Reforming our immigration laws is not just good economics, it's also good politics. This was made evident on Monday when leading Republicans and Democrats in the Senate came together behind principles that, in their words, would improve our immigration system so that it "will help build the American economy" and "establish an improved process for admitting future workers to serve our nation's workforce needs." Recruiting the talent we need to compete and succeed in a global marketplace is an idea that crosses party lines.

Opinion: Immigrant -- Can we trust Obama?

America became the world's most dynamic and powerful economy by opening our doors to all those seeking freedom and opportunity. If we are to retain that position in the 21st century, we must open our doors not only to family members and asylum seekers, but to more of the talented and hard-working people our economy needs to grow.

This is a moment of progress. Leading members of both parties in Congress understand the need for action and are standing together with an agenda for reform. Let's capitalize on it and get the modern immigration system our economy deserves.

Follow us on Twitter @CNNOpinion.

Join us on Facebook/CNNOpinion.

The opinions in this commentary are solely those of John Feinblatt.

ADVERTISEMENT
Part of complete coverage on
updated 6:03 PM EDT, Tue August 19, 2014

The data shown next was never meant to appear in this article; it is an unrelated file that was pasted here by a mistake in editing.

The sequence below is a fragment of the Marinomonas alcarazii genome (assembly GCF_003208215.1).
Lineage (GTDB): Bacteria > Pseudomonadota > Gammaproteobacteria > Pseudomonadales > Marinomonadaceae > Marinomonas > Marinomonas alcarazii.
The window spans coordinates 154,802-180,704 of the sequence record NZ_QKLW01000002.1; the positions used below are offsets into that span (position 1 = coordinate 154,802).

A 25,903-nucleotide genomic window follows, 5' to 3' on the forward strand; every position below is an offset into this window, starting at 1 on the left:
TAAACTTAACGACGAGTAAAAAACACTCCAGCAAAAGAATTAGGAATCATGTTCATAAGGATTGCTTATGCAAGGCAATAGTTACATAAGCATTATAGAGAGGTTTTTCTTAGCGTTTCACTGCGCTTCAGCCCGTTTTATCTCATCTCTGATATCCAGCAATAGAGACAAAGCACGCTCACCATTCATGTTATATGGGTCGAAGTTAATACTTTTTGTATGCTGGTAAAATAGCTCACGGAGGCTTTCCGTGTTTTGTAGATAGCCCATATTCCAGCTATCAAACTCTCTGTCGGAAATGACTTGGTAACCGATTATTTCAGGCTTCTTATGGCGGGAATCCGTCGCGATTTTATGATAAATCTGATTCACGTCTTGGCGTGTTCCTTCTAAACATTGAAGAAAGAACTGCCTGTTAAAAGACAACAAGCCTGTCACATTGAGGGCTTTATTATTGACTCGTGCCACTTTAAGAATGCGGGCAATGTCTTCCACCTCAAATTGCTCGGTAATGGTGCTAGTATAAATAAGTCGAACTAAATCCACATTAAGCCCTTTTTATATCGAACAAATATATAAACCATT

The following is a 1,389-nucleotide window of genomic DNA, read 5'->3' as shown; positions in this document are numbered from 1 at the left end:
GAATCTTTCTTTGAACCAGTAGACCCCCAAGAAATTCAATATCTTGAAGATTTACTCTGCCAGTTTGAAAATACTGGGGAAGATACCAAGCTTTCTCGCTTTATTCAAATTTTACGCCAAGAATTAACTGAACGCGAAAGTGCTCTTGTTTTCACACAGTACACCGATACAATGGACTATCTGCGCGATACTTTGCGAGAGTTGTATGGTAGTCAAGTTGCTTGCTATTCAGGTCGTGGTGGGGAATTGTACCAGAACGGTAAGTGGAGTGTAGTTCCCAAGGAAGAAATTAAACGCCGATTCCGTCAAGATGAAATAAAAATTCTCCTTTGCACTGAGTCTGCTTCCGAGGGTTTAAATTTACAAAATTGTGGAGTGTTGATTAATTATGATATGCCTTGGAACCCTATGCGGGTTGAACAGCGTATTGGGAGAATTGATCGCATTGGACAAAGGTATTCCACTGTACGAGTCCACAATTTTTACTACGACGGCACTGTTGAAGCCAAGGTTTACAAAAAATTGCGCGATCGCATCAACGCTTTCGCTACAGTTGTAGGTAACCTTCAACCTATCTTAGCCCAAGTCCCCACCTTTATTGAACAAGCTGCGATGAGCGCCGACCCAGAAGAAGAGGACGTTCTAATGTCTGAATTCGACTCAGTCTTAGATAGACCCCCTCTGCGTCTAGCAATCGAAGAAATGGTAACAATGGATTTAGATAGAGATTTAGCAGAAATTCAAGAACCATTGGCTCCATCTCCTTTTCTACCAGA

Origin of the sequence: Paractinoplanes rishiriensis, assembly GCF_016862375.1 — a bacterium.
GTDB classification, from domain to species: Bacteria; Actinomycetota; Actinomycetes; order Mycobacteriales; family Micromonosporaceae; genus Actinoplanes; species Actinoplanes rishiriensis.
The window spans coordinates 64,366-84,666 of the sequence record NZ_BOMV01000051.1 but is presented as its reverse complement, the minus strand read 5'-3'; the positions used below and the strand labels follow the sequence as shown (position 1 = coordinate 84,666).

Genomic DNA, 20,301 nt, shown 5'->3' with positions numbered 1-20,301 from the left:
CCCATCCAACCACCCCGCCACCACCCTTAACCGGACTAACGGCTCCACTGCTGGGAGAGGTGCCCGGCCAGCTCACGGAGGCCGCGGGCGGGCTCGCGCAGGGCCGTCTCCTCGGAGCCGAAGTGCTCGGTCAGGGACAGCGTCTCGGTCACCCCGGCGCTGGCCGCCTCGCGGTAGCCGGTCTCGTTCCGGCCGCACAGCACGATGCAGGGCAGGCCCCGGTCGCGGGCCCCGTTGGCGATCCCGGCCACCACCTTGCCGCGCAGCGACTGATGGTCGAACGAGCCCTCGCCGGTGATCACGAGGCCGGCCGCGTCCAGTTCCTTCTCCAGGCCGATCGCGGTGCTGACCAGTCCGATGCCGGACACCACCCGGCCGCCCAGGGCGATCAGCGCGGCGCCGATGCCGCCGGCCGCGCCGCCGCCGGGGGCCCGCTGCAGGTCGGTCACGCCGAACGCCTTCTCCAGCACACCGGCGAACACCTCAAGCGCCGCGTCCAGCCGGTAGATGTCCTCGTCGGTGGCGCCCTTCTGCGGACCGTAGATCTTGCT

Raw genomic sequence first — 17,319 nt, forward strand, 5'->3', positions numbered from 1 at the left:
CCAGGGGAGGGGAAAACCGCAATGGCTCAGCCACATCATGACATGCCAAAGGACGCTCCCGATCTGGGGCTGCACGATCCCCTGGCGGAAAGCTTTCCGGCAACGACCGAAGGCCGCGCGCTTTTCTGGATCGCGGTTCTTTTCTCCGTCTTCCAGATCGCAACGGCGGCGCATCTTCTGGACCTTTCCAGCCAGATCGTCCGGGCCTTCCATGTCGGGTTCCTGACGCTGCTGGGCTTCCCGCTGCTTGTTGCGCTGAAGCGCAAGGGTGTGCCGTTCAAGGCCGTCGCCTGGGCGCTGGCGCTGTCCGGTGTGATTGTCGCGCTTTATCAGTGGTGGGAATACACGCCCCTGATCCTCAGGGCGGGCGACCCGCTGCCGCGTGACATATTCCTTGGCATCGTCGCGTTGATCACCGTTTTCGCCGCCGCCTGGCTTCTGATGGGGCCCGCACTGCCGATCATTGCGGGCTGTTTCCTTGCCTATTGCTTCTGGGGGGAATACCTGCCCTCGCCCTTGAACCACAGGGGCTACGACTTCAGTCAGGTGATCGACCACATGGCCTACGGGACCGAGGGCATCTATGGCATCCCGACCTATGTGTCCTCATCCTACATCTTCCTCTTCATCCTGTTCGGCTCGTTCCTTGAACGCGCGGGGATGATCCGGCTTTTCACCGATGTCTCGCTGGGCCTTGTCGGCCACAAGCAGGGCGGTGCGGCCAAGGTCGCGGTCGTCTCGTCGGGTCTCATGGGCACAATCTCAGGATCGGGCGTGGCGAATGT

It used to be billy clubs, fire hoses and snarling German shepherds. Now it's armored personnel carriers and flash-bang grenades, writes Kara Dansky.
updated 10:24 AM EDT, Tue August 19, 2014
Maria Haberfeld: People who are unfamiliar with police work can reasonably ask, why was an unarmed man shot so many times, and why was deadly force used at all?
updated 5:52 PM EDT, Mon August 18, 2014
Ruben Navarrette notes that this fall, minority students will outnumber white students at America's public schools.
updated 5:21 PM EDT, Tue August 19, 2014
Humans have driven to extinction four marine mammal species in modern times. As you read this, we are on the brink of losing the fifth, write three experts.
updated 7:58 AM EDT, Tue August 19, 2014
It's been ten days since Michael Brown was killed, and his family is still waiting for information from investigators about what happened to their young man, writes Mel Robbins
updated 9:54 AM EDT, Wed August 20, 2014
Sally Kohn says the Ferguson protests reflect broader patterns of racial injustice across the country, from chronic police violence and abuse against black men to the persistent economic and social exclusion of communities of color.
updated 8:42 AM EDT, Mon August 18, 2014
The former U.K. prime minister and current U.N. envoy says there are 500 days left to fulfill the Millennium Goals' promise to children.
updated 9:10 AM EDT, Mon August 18, 2014
Julian Zelizer says the left mistrusts Clinton but there are ways she can win support from liberals in 2016
updated 9:59 AM EDT, Wed August 20, 2014